On March 4, the Treasury Department released its 2015 Green Book describing the administration's budget proposals for the coming year. With respect to transfer taxes, the budget renews every transfer tax proposal from the FY2014 budget in almost the same form, including:
- Beginning in 2018, reinstatement of 2009 transfer tax laws (i.e., 45 percent top transfer tax rate; $3.5 million estate and GST
tax exemptions, $1 million gift tax exemption), with portability.
- Require that the basis of property in the hands of the recipient of a gift or devise could be no greater than the value of that
property as determined for estate or gift tax purposes (subject to subsequent adjustments). A reporting requirement would be imposed on executors and donors to provide the necessary valuation and basis information to both the recipient and IRS.
- Require a 10-year minimum term for GRATs, and a maximum term of the life expectancy of the annuitant plus 10 years. Also, the remainder interest would have to have a value greater than zero at the time the interest is created, and any decrease in the annuity during the GRAT term would be prohibited.
- On the 90th anniversary of the creation of a trust, limit the duration of GST tax exemption by providing that the GST exclusion allocated to the trust would terminate.
- Limit the effectiveness of sales to grantor trusts by causing a portion of the property sold to be included in the grantor’s estate for federal estate tax purposes.
- Elimination of GST tax benefits for health, education and exclusion trusts (HEETs).
The budget also adds a new proposal dealing with annual exclusion gifts made to trusts or other entities where the donee does not have immediate use of the funds (i.e., a present interest). The IRS’s concern has been that Crummey powers
could be given to multiple discretionary beneficiaries, most of whom would never receive a distribution from the trust, and thereby inappropriately exclude from gift tax a large amount of contributions made to the trust. The IRS has sought (unsuccessfully) to limit the number of available Crummey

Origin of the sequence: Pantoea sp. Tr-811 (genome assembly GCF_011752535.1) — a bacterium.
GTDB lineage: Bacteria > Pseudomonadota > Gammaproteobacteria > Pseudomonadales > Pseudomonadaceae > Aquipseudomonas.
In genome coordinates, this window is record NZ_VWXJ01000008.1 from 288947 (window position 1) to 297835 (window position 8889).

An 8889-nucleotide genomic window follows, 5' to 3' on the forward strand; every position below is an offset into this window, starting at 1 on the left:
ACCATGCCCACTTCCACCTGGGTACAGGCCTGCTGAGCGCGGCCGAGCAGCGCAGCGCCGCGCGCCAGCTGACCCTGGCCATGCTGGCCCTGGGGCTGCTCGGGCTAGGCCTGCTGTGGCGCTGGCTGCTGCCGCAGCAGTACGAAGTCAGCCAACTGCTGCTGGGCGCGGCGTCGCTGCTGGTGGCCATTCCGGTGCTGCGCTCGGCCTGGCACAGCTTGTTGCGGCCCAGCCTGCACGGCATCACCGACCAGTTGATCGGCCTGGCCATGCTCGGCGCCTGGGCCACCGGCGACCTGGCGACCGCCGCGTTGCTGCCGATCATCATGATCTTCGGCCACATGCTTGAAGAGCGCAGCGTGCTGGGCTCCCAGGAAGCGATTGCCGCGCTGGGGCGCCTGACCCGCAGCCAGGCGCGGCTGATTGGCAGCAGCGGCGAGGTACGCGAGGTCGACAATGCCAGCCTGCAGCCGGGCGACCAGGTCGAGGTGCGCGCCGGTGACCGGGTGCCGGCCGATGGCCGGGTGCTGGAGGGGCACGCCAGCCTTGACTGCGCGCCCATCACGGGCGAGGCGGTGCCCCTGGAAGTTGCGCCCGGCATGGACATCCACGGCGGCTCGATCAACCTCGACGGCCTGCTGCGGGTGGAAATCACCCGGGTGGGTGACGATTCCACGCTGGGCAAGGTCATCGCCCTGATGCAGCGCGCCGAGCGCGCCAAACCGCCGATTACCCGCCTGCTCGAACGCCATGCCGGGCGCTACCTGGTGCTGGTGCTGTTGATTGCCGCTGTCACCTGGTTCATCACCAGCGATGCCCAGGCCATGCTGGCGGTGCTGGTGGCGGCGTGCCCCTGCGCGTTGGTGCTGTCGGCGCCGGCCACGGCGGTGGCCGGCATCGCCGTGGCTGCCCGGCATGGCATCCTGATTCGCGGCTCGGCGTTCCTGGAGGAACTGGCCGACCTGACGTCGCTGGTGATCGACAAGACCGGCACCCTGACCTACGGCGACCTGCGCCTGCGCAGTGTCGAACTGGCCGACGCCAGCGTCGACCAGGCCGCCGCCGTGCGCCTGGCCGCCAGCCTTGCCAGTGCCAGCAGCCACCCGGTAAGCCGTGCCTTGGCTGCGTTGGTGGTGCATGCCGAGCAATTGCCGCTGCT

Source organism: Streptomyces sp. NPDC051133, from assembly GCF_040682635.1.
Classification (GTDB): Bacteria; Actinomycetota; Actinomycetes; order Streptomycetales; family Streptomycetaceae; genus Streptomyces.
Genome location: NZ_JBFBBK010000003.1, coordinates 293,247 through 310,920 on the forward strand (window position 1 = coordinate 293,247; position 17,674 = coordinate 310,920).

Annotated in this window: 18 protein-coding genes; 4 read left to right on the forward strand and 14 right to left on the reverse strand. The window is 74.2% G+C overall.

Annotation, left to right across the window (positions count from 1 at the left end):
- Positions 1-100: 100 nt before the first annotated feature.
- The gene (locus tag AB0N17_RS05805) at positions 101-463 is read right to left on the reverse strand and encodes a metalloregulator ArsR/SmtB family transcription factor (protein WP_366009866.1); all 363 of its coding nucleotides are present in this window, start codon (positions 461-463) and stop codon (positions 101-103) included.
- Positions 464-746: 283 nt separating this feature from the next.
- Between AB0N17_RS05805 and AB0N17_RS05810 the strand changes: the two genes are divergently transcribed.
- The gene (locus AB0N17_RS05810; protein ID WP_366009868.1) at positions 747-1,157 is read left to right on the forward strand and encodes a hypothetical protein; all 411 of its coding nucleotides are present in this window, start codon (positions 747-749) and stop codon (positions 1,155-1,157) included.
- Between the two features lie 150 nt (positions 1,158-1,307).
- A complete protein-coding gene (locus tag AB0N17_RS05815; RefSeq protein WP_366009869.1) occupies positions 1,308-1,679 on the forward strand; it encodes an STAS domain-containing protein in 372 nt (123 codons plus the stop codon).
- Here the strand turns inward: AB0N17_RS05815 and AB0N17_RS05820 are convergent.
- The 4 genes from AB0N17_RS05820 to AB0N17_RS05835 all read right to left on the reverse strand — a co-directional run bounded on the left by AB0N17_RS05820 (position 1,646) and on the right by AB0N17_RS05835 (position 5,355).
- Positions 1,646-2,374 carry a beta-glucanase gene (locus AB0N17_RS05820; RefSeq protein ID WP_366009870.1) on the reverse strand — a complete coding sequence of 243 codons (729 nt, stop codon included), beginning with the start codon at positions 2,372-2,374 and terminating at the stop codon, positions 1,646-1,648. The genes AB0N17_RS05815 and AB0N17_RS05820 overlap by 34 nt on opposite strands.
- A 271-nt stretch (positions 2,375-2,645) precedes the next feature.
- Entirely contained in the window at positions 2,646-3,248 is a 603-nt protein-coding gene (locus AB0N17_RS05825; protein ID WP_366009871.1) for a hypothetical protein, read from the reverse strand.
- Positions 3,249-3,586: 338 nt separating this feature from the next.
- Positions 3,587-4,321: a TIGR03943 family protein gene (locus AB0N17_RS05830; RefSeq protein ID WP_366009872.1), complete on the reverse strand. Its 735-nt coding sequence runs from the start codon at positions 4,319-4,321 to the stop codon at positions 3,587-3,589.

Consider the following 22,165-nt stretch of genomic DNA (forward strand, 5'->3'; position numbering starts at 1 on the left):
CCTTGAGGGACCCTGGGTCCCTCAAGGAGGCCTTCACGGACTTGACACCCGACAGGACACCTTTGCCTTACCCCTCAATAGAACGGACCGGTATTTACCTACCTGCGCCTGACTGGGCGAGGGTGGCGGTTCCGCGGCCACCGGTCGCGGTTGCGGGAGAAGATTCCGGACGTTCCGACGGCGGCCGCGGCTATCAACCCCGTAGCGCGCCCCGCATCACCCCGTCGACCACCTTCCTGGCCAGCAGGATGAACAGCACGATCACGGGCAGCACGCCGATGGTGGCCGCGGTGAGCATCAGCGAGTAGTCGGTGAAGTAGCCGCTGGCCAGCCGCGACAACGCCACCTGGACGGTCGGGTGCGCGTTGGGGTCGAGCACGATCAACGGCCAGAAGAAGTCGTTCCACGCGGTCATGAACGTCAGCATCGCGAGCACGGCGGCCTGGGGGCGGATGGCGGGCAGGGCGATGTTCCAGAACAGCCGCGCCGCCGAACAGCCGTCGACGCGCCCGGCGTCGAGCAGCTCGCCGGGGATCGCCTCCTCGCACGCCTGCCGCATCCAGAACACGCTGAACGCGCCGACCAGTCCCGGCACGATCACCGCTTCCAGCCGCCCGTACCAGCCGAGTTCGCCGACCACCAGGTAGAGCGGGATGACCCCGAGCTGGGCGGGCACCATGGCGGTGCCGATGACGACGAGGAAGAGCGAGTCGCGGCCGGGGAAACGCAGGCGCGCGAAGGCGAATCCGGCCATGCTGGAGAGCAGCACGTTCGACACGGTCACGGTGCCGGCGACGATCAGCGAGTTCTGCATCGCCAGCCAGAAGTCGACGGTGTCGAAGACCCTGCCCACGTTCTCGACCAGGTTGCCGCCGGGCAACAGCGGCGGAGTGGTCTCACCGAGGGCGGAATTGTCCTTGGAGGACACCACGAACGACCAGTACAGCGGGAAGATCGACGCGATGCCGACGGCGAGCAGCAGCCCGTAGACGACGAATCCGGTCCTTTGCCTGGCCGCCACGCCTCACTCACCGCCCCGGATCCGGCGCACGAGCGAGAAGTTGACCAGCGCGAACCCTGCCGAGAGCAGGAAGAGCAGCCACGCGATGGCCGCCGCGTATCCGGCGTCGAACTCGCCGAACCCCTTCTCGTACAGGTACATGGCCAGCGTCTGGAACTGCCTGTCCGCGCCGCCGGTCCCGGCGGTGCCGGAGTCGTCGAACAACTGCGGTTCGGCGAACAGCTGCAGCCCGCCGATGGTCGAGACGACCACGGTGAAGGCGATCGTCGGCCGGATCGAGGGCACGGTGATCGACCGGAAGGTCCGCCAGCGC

powers by requiring each powerholder to have some substantial vested economic interest in the trust over which the power applies. See Estate of Cristofani v. Comm’r
, 97 T.C. 74 (1991), where the Tax Court allowed Crummey
powers for both the grantor’s children and grandchildren, even though the grandchildren were only contingent remainder beneficiaries (if their parents predeceased the grantor).
The proposal would define a new category of transfers and would allow an annual exclusion of $50,000 per donor on transfers within this new category. No Crummey
withdrawal powers would be necessary for the amount to qualify for this annual exclusion. This proposal, if implemented, could substantially simplify insurance trust funding and eliminate the hassles of Crummey
notice administration (by eliminating the present interest requirement for gifts that qualify for the gift tax annual exclusion). However, the “cost” for such simplicity could be expensive for high-net-worth donors with multiple beneficiaries by only allowing a $50,000 annual gift tax exclusion per donor (rather than allowing these types of gifts to qualify for the current gift tax annual exclusion
of $14,000/$28,000 per donee).
Many of these strategies, if implemented now, would be “grandfathered” and not subject to the proposed law changes, if any are
THIS ARTICLE MAY NOT BE USED FOR PENALTY PROTECTION. THE MATERIAL IS BASED UPON GENERAL TAX RULES AND FOR INFORMATION PURPOSES ONLY. IT IS NOT INTENDED AS LEGAL OR TAX ADVICE AND TAXPAYERS SHOULD CONSULT THEIR OWN LEGAL AND TAX ADVISORS AS TO THEIR SPECIFIC SITUATION.